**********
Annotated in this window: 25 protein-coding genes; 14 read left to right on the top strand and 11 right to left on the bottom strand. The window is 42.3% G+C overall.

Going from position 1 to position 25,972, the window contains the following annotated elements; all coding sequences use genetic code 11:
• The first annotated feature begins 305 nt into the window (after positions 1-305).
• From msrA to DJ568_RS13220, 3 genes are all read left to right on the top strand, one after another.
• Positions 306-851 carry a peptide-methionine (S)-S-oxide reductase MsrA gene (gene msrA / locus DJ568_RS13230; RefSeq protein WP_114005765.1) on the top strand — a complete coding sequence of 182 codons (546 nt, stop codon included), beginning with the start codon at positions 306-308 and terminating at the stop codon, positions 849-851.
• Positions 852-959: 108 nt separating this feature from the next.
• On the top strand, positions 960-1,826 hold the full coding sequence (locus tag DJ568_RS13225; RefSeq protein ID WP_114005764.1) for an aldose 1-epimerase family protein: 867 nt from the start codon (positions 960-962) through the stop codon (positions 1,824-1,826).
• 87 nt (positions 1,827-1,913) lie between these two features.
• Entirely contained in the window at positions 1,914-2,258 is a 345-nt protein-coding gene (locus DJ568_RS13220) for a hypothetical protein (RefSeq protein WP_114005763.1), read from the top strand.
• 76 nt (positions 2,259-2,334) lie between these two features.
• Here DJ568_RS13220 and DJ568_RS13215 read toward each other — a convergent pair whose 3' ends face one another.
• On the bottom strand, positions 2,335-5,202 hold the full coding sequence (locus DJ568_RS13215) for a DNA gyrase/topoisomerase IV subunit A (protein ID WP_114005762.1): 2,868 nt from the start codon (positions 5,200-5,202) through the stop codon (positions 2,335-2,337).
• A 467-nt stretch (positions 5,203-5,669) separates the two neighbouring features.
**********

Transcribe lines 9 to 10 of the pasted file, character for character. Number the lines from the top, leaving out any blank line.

• Entirely contained in the window at positions 1,914-2,258 is a 345-nt protein-coding gene (locus DJ568_RS13220) for a hypothetical protein (RefSeq protein WP_114005763.1), read from the top strand.
• 76 nt (positions 2,259-2,334) lie between these two features.